The psychologist Sophie Scott writes on The Conversation:
You can hear in their voices a slight embarrassment at having to discuss exactly what Botham’s inner thigh is doing, at the top of the clip. I can empathise. In this context, Agnew makes a little joke about “legovers” – but, very quickly, he and Johnston are not laughing because this is a very funny joke, they are laughing simply because they are both there, and they are laughing.
Provine also showed that laughter is highly contagious – one can often catch a laugh from someone else simply because they are laughing, not because of why they are laughing. And laughter primes laughter – this is why comedy shows use warm-up acts, as people will laugh more if they are already laughing.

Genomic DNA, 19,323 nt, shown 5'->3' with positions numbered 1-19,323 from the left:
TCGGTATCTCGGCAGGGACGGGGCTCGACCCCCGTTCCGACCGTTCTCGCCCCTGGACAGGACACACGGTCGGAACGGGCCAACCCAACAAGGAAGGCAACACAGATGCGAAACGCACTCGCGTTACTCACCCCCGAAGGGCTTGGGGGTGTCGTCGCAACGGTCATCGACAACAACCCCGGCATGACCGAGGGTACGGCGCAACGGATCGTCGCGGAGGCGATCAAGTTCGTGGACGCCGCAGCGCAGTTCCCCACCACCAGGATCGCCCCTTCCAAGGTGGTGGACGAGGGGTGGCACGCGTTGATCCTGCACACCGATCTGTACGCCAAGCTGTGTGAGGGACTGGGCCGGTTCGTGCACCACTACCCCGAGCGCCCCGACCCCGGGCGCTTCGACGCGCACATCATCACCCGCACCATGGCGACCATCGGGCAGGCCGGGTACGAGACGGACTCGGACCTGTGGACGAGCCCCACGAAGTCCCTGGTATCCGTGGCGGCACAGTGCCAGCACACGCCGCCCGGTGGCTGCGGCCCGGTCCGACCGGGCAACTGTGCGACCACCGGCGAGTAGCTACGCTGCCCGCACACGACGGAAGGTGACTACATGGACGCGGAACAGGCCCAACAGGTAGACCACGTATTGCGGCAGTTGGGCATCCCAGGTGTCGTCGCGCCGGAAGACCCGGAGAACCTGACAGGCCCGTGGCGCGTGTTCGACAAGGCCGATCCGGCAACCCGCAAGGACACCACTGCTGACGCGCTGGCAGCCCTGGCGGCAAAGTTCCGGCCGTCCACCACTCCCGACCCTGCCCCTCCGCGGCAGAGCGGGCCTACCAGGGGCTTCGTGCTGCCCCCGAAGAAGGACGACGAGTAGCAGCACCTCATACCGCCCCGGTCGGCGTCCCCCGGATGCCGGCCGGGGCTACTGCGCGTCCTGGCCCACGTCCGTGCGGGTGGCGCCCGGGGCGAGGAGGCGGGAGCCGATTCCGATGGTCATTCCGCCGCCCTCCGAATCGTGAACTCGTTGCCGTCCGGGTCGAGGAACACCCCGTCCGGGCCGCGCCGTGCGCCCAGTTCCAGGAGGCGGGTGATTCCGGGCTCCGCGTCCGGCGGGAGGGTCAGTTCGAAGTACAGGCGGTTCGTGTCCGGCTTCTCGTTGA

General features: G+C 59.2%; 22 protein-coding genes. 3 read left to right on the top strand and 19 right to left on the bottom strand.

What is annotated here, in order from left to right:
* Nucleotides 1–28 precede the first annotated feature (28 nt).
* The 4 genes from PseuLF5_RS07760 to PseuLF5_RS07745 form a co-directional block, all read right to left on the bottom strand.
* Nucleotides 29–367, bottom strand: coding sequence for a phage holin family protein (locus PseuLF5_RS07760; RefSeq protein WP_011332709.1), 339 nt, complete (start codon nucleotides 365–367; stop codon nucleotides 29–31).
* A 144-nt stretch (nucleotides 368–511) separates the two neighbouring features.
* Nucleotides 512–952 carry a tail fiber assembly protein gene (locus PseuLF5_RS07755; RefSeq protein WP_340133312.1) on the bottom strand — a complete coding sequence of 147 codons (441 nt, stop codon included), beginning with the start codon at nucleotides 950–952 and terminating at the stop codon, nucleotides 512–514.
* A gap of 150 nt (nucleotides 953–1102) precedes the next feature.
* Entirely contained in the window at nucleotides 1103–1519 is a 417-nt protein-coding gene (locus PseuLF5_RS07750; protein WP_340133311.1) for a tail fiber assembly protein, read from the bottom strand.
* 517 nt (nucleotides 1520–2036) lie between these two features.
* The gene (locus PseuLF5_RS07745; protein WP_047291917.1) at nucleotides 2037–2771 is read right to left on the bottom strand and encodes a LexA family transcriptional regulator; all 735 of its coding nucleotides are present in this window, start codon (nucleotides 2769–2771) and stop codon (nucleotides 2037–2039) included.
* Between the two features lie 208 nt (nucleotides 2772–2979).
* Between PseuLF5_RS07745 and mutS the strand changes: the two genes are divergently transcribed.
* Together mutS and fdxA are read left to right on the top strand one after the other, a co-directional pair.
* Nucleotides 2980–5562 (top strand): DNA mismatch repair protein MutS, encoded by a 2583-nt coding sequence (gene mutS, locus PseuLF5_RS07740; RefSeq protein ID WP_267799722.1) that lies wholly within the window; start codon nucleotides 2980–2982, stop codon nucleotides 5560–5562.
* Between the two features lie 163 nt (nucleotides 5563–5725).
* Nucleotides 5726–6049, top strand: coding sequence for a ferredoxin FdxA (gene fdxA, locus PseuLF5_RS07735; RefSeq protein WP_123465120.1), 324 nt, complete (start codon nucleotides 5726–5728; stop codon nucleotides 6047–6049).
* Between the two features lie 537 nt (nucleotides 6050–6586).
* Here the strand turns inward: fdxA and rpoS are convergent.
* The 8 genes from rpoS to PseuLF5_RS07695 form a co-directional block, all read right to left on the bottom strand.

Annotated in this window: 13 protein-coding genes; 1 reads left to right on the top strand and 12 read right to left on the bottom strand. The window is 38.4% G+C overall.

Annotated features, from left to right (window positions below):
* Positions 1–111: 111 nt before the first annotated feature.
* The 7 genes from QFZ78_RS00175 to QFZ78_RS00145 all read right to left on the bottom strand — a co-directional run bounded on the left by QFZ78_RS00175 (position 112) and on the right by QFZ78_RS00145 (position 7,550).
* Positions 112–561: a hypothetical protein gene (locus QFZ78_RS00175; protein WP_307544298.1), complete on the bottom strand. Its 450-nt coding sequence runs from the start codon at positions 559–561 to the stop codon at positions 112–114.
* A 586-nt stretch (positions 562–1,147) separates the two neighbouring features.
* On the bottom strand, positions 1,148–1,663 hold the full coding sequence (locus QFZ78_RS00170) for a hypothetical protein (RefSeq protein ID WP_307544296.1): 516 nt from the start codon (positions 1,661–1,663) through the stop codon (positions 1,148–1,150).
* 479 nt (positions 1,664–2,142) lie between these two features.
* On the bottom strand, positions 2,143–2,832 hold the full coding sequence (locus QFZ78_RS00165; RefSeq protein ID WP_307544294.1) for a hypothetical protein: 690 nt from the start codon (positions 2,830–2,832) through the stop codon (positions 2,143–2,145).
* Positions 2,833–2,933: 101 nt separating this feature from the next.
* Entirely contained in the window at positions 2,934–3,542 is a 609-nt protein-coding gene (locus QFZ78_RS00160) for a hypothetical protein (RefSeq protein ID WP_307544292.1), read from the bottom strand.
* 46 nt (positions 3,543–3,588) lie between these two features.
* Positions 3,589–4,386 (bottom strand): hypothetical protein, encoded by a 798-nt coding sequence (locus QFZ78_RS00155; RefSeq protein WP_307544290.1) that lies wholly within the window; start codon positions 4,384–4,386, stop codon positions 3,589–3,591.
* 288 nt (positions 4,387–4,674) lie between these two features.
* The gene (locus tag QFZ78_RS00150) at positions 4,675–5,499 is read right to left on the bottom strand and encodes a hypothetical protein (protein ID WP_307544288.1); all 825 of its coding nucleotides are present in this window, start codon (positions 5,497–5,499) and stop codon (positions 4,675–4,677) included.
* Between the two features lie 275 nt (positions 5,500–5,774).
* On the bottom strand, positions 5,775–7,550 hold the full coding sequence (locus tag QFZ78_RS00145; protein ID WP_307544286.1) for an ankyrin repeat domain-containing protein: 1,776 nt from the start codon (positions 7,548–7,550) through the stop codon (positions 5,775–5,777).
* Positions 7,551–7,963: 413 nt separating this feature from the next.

In the legover clip they are pretty soon only laughing because they are both laughing – and they just keep on setting each other off (which is why Johnston pleads: “Aggers, do stop it!”). This behavioural contagion rather than the hilarity of the legover comment) is probably why this clip still makes me laugh, and I have been listening to it, analysing it and playing it to people for over ten years.